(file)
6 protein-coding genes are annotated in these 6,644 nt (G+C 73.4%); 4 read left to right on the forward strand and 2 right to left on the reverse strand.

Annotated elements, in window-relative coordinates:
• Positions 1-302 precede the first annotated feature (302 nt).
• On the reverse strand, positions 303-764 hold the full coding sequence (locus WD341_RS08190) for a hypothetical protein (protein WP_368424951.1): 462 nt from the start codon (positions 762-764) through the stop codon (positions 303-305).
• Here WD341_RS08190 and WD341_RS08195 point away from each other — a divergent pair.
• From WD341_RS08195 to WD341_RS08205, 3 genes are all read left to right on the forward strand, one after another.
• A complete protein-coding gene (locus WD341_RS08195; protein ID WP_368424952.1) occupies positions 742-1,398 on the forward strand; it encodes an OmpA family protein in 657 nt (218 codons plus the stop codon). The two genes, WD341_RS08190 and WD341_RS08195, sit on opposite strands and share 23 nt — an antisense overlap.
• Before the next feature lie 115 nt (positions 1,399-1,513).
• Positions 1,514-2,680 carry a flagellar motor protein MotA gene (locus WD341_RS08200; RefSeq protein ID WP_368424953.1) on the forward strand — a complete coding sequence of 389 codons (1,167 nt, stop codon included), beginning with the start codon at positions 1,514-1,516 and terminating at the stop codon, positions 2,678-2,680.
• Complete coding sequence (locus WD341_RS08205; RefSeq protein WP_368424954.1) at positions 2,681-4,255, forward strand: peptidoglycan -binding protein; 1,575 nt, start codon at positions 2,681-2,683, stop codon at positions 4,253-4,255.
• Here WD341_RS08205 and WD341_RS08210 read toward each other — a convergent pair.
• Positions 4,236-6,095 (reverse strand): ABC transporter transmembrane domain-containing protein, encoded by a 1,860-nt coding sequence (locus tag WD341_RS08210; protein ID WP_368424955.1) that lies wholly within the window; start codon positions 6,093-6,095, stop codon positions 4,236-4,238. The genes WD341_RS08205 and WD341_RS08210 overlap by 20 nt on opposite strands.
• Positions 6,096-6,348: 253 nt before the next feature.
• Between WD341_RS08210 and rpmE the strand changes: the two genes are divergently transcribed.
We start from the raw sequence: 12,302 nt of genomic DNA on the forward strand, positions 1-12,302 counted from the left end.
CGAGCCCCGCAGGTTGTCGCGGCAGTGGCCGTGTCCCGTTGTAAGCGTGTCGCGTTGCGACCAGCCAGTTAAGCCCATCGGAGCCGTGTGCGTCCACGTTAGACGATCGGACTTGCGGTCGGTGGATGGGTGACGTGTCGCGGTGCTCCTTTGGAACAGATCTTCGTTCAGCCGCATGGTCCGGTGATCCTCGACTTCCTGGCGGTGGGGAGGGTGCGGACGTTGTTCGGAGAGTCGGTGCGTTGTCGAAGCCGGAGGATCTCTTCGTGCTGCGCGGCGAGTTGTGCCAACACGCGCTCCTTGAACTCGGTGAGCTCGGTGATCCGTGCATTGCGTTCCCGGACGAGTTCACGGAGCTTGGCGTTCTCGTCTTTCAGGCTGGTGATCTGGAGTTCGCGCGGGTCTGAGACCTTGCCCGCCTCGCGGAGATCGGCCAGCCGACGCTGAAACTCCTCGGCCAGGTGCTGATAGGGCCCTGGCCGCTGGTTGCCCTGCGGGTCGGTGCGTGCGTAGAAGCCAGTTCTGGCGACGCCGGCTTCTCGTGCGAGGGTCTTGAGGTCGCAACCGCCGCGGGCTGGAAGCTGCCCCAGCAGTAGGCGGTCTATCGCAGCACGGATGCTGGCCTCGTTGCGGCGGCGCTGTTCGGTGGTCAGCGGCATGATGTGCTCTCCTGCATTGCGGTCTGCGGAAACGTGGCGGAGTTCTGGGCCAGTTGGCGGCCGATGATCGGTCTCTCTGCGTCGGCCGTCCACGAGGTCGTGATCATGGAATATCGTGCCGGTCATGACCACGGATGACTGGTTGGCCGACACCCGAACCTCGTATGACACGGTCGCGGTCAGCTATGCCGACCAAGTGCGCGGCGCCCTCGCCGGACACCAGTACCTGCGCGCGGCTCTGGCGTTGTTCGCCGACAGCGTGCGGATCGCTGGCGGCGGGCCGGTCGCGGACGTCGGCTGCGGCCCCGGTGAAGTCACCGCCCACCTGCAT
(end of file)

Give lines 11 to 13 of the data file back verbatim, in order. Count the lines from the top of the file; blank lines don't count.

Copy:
• Here WD341_RS08205 and WD341_RS08210 read toward each other — a convergent pair.
• Positions 4,236-6,095 (reverse strand): ABC transporter transmembrane domain-containing protein, encoded by a 1,860-nt coding sequence (locus tag WD341_RS08210; protein ID WP_368424955.1) that lies wholly within the window; start codon positions 6,093-6,095, stop codon positions 4,236-4,238. The genes WD341_RS08205 and WD341_RS08210 overlap by 20 nt on opposite strands.
• Positions 6,096-6,348: 253 nt before the next feature.